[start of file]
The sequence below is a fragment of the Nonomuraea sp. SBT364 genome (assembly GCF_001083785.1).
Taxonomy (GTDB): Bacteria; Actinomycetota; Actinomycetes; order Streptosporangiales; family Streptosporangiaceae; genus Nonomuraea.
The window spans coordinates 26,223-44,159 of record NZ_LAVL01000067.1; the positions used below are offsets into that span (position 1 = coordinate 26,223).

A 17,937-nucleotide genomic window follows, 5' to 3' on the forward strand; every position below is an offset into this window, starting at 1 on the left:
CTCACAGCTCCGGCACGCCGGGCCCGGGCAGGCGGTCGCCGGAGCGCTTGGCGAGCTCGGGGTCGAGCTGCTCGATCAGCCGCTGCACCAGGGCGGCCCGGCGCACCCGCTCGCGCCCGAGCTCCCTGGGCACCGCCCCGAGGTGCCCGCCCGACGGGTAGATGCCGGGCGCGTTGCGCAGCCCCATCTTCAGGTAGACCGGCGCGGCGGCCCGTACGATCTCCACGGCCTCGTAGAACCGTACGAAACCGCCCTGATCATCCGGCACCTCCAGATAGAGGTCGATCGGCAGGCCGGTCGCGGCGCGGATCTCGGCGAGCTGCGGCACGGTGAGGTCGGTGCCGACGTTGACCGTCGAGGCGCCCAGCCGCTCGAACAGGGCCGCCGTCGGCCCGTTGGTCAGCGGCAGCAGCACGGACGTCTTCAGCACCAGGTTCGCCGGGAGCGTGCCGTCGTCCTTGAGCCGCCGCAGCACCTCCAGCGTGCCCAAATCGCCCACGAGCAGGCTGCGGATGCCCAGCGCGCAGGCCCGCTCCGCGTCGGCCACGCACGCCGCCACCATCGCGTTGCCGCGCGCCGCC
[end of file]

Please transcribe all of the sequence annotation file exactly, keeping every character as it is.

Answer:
The sequence below is a fragment of the Nonomuraea sp. SBT364 genome (assembly GCF_001083785.1).
Taxonomy (GTDB): Bacteria; Actinomycetota; Actinomycetes; order Streptosporangiales; family Streptosporangiaceae; genus Nonomuraea.
The window spans coordinates 26,223-44,159 of record NZ_LAVL01000067.1; the positions used below are offsets into that span (position 1 = coordinate 26,223).

A 17,937-nucleotide genomic window follows, 5' to 3' on the forward strand; every position below is an offset into this window, starting at 1 on the left:
CTCACAGCTCCGGCACGCCGGGCCCGGGCAGGCGGTCGCCGGAGCGCTTGGCGAGCTCGGGGTCGAGCTGCTCGATCAGCCGCTGCACCAGGGCGGCCCGGCGCACCCGCTCGCGCCCGAGCTCCCTGGGCACCGCCCCGAGGTGCCCGCCCGACGGGTAGATGCCGGGCGCGTTGCGCAGCCCCATCTTCAGGTAGACCGGCGCGGCGGCCCGTACGATCTCCACGGCCTCGTAGAACCGTACGAAACCGCCCTGATCATCCGGCACCTCCAGATAGAGGTCGATCGGCAGGCCGGTCGCGGCGCGGATCTCGGCGAGCTGCGGCACGGTGAGGTCGGTGCCGACGTTGACCGTCGAGGCGCCCAGCCGCTCGAACAGGGCCGCCGTCGGCCCGTTGGTCAGCGGCAGCAGCACGGACGTCTTCAGCACCAGGTTCGCCGGGAGCGTGCCGTCGTCCTTGAGCCGCCGCAGCACCTCCAGCGTGCCCAAATCGCCCACGAGCAGGCTGCGGATGCCCAGCGCGCAGGCCCGCTCCGCGTCGGCCACGCACGCCGCCACCATCGCGTTGCCGCGCGCCGCC